Obsessiveness or OCD? How to Tell the Difference

Have you ever heard someone say, “I’m so OCD,” to describe a strong desire for neatness? Despite what stereotypes might suggest that is not a sign of obsessive- compulsive disorder (OCD).

OCD is more than a desire to a keep a clean house, maintain a schedule, or read everything you can about a favorite celebrity. It’s a chronic and long-lasting mental health condition marked by uncontrollable recurring thoughts or behaviors that must be repeated over and over in order to quell extreme anxiety.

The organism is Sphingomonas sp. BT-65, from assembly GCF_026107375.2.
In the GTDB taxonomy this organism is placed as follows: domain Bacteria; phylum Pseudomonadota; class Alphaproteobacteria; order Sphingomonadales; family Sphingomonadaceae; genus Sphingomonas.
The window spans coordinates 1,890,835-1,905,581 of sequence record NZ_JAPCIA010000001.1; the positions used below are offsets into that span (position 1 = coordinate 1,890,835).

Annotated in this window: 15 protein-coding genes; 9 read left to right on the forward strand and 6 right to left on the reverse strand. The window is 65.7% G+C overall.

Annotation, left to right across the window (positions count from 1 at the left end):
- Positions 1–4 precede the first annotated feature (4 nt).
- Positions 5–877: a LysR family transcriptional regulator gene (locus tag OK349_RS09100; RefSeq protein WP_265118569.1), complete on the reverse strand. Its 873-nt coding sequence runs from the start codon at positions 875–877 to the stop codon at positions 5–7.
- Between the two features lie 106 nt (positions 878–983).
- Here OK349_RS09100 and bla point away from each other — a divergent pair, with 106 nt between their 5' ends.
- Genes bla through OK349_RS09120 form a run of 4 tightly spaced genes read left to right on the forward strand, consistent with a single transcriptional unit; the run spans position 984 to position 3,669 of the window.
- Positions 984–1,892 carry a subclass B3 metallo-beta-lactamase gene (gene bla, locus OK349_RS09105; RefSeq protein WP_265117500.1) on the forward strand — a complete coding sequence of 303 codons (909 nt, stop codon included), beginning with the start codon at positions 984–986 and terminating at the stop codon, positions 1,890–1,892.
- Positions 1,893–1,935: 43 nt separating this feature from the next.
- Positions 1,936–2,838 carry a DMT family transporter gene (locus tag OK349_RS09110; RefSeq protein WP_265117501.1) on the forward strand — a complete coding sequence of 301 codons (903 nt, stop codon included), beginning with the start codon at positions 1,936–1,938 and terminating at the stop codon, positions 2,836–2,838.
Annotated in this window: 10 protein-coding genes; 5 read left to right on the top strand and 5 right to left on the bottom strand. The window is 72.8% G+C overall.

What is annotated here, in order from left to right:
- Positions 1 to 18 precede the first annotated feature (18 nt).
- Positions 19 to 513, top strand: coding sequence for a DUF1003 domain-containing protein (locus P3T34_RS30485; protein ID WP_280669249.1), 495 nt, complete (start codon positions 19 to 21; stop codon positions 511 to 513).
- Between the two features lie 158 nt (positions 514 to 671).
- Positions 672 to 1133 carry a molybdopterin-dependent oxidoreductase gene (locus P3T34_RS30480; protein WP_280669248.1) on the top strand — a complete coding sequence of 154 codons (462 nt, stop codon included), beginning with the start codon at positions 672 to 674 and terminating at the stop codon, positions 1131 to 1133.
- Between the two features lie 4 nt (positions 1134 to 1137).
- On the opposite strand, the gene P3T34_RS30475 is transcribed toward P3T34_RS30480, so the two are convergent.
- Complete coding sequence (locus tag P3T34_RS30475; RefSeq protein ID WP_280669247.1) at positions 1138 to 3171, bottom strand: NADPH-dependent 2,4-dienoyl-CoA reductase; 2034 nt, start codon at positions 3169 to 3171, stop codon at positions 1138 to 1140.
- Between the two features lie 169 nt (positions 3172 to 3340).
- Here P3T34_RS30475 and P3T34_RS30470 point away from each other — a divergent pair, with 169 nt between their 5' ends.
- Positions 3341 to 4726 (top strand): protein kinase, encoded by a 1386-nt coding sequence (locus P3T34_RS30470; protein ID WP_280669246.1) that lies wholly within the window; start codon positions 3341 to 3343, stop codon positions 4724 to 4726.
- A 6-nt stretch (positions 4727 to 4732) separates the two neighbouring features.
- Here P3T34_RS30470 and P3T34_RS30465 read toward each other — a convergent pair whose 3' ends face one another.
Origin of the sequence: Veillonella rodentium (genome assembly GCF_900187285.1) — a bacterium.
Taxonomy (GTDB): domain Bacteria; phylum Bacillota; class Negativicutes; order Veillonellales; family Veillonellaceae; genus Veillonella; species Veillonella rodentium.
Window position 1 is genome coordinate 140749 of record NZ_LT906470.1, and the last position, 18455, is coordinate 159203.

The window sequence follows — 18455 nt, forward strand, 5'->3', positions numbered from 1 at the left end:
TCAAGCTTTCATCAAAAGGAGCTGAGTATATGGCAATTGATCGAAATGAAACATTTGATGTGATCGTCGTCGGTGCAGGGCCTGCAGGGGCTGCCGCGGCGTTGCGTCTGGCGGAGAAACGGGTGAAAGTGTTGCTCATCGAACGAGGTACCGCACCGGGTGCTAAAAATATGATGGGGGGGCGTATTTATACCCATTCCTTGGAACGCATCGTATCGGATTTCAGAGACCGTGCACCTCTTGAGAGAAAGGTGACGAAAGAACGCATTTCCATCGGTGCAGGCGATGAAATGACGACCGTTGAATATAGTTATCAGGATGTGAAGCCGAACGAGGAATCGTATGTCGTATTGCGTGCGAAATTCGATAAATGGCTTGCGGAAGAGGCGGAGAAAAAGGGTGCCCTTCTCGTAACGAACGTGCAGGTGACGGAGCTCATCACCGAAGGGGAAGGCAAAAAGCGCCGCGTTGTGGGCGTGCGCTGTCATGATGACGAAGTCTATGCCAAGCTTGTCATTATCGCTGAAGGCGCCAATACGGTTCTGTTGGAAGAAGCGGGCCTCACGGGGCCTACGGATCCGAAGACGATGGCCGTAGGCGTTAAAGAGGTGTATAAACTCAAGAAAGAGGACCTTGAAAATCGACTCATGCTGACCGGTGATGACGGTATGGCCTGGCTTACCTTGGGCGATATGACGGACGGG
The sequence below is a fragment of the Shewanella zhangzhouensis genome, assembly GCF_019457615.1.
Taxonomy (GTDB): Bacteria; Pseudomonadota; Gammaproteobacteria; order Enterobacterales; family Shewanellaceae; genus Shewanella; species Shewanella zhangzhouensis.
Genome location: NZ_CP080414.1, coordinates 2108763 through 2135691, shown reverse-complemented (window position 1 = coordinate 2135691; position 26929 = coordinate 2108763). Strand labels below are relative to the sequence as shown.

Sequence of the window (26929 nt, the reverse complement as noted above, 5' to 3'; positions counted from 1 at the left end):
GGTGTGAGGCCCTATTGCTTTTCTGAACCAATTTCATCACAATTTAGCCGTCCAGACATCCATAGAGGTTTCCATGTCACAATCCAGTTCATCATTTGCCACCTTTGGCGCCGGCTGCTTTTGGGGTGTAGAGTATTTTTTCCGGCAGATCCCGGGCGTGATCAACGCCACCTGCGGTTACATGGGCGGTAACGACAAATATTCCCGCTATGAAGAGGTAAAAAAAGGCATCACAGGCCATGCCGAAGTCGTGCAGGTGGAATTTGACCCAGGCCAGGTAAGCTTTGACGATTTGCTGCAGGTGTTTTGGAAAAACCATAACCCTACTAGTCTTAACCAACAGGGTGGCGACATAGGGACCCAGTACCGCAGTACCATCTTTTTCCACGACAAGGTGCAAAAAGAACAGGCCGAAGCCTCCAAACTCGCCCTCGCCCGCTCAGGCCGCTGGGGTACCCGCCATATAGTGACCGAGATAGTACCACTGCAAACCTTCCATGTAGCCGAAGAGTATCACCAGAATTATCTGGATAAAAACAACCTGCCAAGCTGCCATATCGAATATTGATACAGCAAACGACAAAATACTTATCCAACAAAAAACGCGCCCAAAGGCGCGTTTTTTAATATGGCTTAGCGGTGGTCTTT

Left untreated, OCD can significantly impact every area of one’s life from school to work to relationships to one’s ability to participate in everyday activities. It can even confine people to their homes for fear they may not be able to perform their rituals or manage their symptoms in other ways.

In other words, there are big differences between simply being obsessive and having OCD — and while both involve obsessive thinking, that’s where the similarities end.